Climate Talks Should Not Put Figure on Finance
World Economy

Climate Talks Should Not Put Figure on Finance

The Paris conference on climate change should not set a target for future financial assistance to developing countries, according to the World Bank’s top official on climate change.
The question of how rich countries should provide money to poor countries to help them cut greenhouse gases and cope with the effects of global warming will be crucial to success at Paris, and the World Bank’s intervention is likely to be controversial in some quarters, Yahoo reported.
At the last landmark climate conference, in Copenhagen in 2009, rich countries agreed that $100 billion a year should flow to the poor world in “climate finance” by 2020, a figure still to be met. Most developing countries regard this as totemic issue, and it is likely to prove the make-or-break condition of the Paris meeting in December, where governments are hoping to forge a new global agreement for the decade beyond 2020.
Rachel Kyte, World Bank vice-president and special envoy for climate change, told the Guardian that she rejected the idea that a Paris agreement should contain a similar pledge.
She said: “I hope there is not a number [on climate finance] for beyond 2020 at Paris. I understand the need of developed countries to ensure that finance is going to those countries but that is not it.”
She accused governments at the Copenhagen meeting of making up a symbolic number in the closing days of the talks, just to try to get a last-minute deal.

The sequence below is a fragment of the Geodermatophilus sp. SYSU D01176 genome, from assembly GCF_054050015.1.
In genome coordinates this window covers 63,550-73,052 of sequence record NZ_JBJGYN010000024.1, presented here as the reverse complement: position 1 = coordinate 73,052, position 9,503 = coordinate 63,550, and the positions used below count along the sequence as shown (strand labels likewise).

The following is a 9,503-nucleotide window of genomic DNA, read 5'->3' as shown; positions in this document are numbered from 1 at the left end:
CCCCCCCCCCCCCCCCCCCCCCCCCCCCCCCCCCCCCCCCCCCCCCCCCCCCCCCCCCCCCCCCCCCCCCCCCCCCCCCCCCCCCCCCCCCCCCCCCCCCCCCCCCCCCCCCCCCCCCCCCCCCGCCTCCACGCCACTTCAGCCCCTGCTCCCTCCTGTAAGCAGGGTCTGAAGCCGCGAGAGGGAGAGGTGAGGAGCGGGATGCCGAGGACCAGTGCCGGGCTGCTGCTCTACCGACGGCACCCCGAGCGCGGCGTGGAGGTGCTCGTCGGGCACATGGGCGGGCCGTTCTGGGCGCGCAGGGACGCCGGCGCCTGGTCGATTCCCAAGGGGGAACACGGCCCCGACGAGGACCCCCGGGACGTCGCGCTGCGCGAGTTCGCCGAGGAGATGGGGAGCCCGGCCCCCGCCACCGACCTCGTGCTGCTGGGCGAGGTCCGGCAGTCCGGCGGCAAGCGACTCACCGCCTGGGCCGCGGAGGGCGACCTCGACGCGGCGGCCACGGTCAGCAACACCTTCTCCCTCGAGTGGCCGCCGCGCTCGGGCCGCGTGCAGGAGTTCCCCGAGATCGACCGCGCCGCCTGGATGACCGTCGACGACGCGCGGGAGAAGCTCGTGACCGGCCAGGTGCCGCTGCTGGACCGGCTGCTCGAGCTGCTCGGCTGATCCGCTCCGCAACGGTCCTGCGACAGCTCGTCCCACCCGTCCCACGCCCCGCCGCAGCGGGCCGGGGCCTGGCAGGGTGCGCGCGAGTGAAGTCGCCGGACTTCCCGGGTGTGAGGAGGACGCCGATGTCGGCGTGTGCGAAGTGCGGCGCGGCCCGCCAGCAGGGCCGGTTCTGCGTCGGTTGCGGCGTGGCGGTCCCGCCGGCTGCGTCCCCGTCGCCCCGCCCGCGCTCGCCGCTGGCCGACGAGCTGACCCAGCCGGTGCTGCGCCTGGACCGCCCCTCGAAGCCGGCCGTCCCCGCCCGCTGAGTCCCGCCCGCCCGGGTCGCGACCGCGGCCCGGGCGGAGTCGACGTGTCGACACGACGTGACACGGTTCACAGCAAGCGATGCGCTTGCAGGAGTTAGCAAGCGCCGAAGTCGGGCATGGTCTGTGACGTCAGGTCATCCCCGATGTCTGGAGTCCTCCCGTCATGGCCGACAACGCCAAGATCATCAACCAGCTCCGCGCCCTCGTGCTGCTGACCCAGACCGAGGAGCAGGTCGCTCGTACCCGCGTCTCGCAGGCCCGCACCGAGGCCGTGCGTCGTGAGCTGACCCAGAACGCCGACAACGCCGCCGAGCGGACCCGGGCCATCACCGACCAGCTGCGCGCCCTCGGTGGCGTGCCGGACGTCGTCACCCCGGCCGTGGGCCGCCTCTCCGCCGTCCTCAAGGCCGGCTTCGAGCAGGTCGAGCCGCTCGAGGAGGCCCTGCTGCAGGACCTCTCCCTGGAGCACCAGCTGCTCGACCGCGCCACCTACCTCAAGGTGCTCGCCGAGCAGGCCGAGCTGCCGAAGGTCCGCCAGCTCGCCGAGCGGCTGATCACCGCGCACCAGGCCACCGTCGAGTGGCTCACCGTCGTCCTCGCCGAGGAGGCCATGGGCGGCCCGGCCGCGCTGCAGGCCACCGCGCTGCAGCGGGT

“The $100 billion was picked out of the air at Copenhagen,” she argued. “If you think about the global economy and the challenge for finance ministers in developed countries, I’m not sure that an abstract number like $100 billion is helpful. It is not a meaningful number to a country managing its economy.”
Climate change now affects many aspects of a country’s development and economy, she said, so that it would be difficult in future to separate out “climate finance” from other funds.
The Paris conference is aimed at continuing where Copenhagen left off. In 2009, for the first time, developed and developing country governments jointly agreed targets on cutting or curbing their emissions up to 2020.
But the summit was marred by scenes of chaos and bitter recriminations, and the resulting deal–though still valid–was not enshrined in a formal treaty. As a result, the targets agreed there are not legally binding at an international level, though many are at a country level.
Hopes for Paris are for a treaty or another binding legal instrument that will ensure all the commitments on emissions are more formally treated. In order to gain developing country agreement, rich nations will have to show that they are fulfilling the $100 billion pledge, as well as preparing to ramp up their contributions beyond 2020, when any Paris agreement would come into effect.

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